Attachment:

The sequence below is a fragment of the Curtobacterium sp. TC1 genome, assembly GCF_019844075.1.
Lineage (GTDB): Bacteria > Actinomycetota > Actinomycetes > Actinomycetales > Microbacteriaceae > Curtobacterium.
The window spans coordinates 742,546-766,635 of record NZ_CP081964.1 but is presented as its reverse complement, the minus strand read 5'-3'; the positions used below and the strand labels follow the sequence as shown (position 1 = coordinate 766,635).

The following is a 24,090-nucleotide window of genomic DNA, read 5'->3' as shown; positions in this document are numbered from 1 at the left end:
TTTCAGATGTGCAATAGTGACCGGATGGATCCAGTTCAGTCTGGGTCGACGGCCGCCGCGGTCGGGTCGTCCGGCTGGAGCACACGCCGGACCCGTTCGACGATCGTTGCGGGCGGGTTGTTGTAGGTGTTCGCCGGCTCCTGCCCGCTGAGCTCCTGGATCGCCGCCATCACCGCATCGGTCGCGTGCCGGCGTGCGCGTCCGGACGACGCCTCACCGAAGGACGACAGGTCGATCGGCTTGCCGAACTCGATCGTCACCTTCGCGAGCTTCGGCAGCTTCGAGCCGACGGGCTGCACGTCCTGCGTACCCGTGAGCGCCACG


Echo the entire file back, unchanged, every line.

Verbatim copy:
The sequence below is a fragment of the Curtobacterium sp. TC1 genome, assembly GCF_019844075.1.
Lineage (GTDB): Bacteria > Actinomycetota > Actinomycetes > Actinomycetales > Microbacteriaceae > Curtobacterium.
The window spans coordinates 742,546-766,635 of record NZ_CP081964.1 but is presented as its reverse complement, the minus strand read 5'-3'; the positions used below and the strand labels follow the sequence as shown (position 1 = coordinate 766,635).

The following is a 24,090-nucleotide window of genomic DNA, read 5'->3' as shown; positions in this document are numbered from 1 at the left end:
TTTCAGATGTGCAATAGTGACCGGATGGATCCAGTTCAGTCTGGGTCGACGGCCGCCGCGGTCGGGTCGTCCGGCTGGAGCACACGCCGGACCCGTTCGACGATCGTTGCGGGCGGGTTGTTGTAGGTGTTCGCCGGCTCCTGCCCGCTGAGCTCCTGGATCGCCGCCATCACCGCATCGGTCGCGTGCCGGCGTGCGCGTCCGGACGACGCCTCACCGAAGGACGACAGGTCGATCGGCTTGCCGAACTCGATCGTCACCTTCGCGAGCTTCGGCAGCTTCGAGCCGACGGGCTGCACGTCCTGCGTACCCGTGAGCGCCACG